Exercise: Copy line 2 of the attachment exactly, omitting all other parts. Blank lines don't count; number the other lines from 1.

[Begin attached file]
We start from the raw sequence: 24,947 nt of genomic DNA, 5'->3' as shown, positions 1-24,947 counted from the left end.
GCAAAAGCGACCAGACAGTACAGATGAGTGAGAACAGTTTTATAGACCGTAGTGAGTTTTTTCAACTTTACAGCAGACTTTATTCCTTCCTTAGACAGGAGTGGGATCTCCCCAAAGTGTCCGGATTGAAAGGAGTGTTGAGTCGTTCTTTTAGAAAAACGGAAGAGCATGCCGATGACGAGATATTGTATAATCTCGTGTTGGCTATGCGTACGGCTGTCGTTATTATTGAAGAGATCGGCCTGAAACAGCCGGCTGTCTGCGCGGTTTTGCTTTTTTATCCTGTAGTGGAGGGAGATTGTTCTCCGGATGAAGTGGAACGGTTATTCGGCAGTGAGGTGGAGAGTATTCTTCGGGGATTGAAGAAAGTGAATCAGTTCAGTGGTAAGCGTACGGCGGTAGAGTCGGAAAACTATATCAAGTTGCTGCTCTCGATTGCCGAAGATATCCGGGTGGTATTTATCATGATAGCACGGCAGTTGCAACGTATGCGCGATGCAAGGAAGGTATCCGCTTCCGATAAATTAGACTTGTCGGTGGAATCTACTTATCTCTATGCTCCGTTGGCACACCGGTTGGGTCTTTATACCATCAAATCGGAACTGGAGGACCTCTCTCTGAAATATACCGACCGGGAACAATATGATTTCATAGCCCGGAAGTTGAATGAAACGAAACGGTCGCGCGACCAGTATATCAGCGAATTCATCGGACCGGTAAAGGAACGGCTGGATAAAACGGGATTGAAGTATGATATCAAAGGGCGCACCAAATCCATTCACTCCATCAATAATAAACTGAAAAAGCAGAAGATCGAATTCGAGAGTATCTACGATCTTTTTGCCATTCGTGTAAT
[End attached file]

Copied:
GCAAAAGCGACCAGACAGTACAGATGAGTGAGAACAGTTTTATAGACCGTAGTGAGTTTTTTCAACTTTACAGCAGACTTTATTCCTTCCTTAGACAGGAGTGGGATCTCCCCAAAGTGTCCGGATTGAAAGGAGTGTTGAGTCGTTCTTTTAGAAAAACGGAAGAGCATGCCGATGACGAGATATTGTATAATCTCGTGTTGGCTATGCGTACGGCTGTCGTTATTATTGAAGAGATCGGCCTGAAACAGCCGGCTGTCTGCGCGGTTTTGCTTTTTTATCCTGTAGTGGAGGGAGATTGTTCTCCGGATGAAGTGGAACGGTTATTCGGCAGTGAGGTGGAGAGTATTCTTCGGGGATTGAAGAAAGTGAATCAGTTCAGTGGTAAGCGTACGGCGGTAGAGTCGGAAAACTATATCAAGTTGCTGCTCTCGATTGCCGAAGATATCCGGGTGGTATTTATCATGATAGCACGGCAGTTGCAACGTATGCGCGATGCAAGGAAGGTATCCGCTTCCGATAAATTAGACTTGTCGGTGGAATCTACTTATCTCTATGCTCCGTTGGCACACCGGTTGGGTCTTTATACCATCAAATCGGAACTGGAGGACCTCTCTCTGAAATATACCGACCGGGAACAATATGATTTCATAGCCCGGAAGTTGAATGAAACGAAACGGTCGCGCGACCAGTATATCAGCGAATTCATCGGACCGGTAAAGGAACGGCTGGATAAAACGGGATTGAAGTATGATATCAAAGGGCGCACCAAATCCATTCACTCCATCAATAATAAACTGAAAAAGCAGAAGATCGAATTCGAGAGTATCTACGATCTTTTTGCCATTCGTGTAAT